Nazis Thought They Might Be Able To Create An Army Of Talking Dogs

  • 01/03/2018
talking dog.jpg

Despite their despicable crimes against humanity, the Nazis believed that humans should have a strong relationship with animals, with Adolf Hitler being a known lover of his two Germany Shepherds, Blondi and Bella.

That's what makes one aspect of Nazi Germany so fascinating - that the Nazis thought it might one day be possible to create an army of talking dogs.

According to Cardiff University's Dr Jan Bonderson, who explored amazing historical dogs in his book Amazing Dogs: A Cabinet of Canine Curiosities, war-time Germans were particularly interested in whether dogs could talk, with an eye to using them in the war effort.

"There were some very strange experiments going on in wartime Germany, with regard to dog-human communication," Bonderson said.

"Nazi animal psychologists worked with the educated dogs, and there was even a school to teach animals to communicate, with dogs supplied by the office of the Reichsfuhrer-SS.

"My guess would be that they were intended to work with the SS or be used as guard dogs in concentration camps."

In his book, drawn from obscure journals, Dr Bonderson said that in the early 20th century Germany boasted several 'new animal psychologists' who believed dogs were almost as intelligent as humans and capable of abstract thinking and communication.

One dog of particular interest was an Airedale terrier called Rolf. Before he died in 1919, Rolf was apparently able to speak with humans by tapping out letters with its paw and even learnt foreign languages.

By the 1930s, schools had started to train dogs to 'speak', with the Nazis especially interested in the output of one school called the Tiersprechschule Asra - literally the 'animal speaking school'.

The school, based in Leutenberg near to Hannover, was set up in the 1930s and carried until 1945, with the school apparently training dogs to talk, count and reason.

Despite the school's efforts, the dogs were largely unable to speak - a lack of the right vocal cords put paid to that - and their counting was a trained response, making the dogs better for performance rather than actual reasoning.

Nevertheless, the project was of interest to the Nazis, with Hitler even accepting the school's offer to perform for the German armed forces according to one witness at the time, the vet Max Muller.

"Hitler was himself interested in the prospect of using educated dogs in the war effort, and he advised representatives of the German army to study their usefulness in the field," Dr Bonderson said.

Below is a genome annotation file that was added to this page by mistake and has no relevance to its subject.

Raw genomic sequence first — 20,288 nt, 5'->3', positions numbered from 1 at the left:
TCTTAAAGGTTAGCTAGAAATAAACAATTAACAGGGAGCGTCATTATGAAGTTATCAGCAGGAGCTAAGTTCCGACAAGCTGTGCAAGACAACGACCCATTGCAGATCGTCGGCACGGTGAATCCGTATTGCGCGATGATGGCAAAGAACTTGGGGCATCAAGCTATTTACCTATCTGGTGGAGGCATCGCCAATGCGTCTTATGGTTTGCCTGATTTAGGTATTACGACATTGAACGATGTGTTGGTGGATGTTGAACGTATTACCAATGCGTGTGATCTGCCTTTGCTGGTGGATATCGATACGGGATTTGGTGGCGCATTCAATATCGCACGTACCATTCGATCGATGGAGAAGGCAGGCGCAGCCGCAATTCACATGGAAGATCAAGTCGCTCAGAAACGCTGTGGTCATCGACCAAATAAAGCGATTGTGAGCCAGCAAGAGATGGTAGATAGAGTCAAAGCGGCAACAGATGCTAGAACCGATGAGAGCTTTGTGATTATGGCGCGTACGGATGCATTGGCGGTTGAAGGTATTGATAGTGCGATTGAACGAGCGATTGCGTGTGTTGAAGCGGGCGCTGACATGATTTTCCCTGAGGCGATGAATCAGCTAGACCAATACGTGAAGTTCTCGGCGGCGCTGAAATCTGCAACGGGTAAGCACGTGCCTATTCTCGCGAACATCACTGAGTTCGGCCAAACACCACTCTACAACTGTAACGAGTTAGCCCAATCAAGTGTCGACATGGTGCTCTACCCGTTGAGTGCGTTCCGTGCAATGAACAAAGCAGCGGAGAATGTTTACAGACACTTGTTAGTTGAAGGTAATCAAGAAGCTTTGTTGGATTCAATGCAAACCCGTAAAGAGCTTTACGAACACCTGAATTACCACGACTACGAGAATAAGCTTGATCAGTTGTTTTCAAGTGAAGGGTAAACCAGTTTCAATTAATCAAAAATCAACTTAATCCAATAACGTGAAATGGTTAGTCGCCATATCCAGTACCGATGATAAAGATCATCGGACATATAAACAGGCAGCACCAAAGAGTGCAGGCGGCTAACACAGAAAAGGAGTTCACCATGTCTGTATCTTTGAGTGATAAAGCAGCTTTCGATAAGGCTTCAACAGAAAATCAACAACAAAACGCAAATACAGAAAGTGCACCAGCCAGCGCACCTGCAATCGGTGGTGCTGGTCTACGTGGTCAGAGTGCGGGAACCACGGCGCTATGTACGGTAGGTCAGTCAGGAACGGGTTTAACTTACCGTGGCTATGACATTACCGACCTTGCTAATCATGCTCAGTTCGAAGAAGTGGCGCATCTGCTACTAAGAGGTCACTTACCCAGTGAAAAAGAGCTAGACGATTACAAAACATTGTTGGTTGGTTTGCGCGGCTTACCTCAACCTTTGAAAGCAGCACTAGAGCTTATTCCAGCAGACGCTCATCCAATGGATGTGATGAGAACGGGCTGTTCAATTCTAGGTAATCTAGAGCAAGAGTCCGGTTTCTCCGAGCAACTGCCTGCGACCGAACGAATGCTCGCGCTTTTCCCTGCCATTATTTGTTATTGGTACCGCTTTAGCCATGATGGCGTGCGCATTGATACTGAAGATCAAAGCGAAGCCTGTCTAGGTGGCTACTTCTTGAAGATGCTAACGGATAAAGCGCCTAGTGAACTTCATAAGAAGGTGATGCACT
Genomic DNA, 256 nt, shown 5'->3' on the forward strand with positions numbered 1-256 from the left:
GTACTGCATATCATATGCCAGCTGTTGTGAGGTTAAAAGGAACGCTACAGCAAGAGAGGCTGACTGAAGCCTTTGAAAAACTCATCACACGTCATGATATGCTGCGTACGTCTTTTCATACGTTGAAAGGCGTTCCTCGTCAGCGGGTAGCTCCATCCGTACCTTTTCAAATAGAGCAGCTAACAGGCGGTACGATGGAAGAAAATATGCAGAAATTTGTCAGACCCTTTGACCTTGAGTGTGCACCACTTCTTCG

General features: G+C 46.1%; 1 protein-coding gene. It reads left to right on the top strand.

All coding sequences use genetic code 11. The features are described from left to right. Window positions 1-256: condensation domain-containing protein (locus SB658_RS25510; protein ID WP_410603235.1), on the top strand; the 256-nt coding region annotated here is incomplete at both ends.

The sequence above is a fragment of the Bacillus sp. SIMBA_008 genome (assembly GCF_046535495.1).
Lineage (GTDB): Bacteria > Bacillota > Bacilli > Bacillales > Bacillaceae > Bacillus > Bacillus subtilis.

"Still, it appears to have been very early days - there is no evidence it ever actually came to fruition and that the SS were walking around with talking dogs."

As the world has learnt since any idea of dogs talking is highly unlikely. A later study found by Bonderson concluded that the basis for it all, Rolf, had simply been following cues from his master - a phenomenon now known as the Clever Hans effect.

So while the Nazis didn't have access to uber-dogs, the Nazis' curiosity in using them is an interesting quirk of history. Let's just be glad it never actually happened.

Please Help Us

We've got a small favour to ask. More people are reading than ever, but far fewer are paying for it. takes a lot of time, money and hard work to produce. But we do it because we believe our perspective matters because it might well be your perspective, too.

Our future could be much more secure with your help. Please SUPPORT us by clicking on the Donate Button at the Top Right of your screen.

Comments (0)

Post a Comment
* Your Name:
* Your Email:
(not publicly displayed)
Reply Notification:
Approval Notification:
* Security Image:
Security Image Generate new
Copy the numbers and letters from the security image:
* Message:

Email to Friend

Fill in the form below to send this news item to a friend:

Email to Friend
* Your Name:
* Your Email:
* Friend's Name:
* Friend's Email:
* Security Image:
Security Image Generate new
Copy the numbers and letters from the security image
* Message: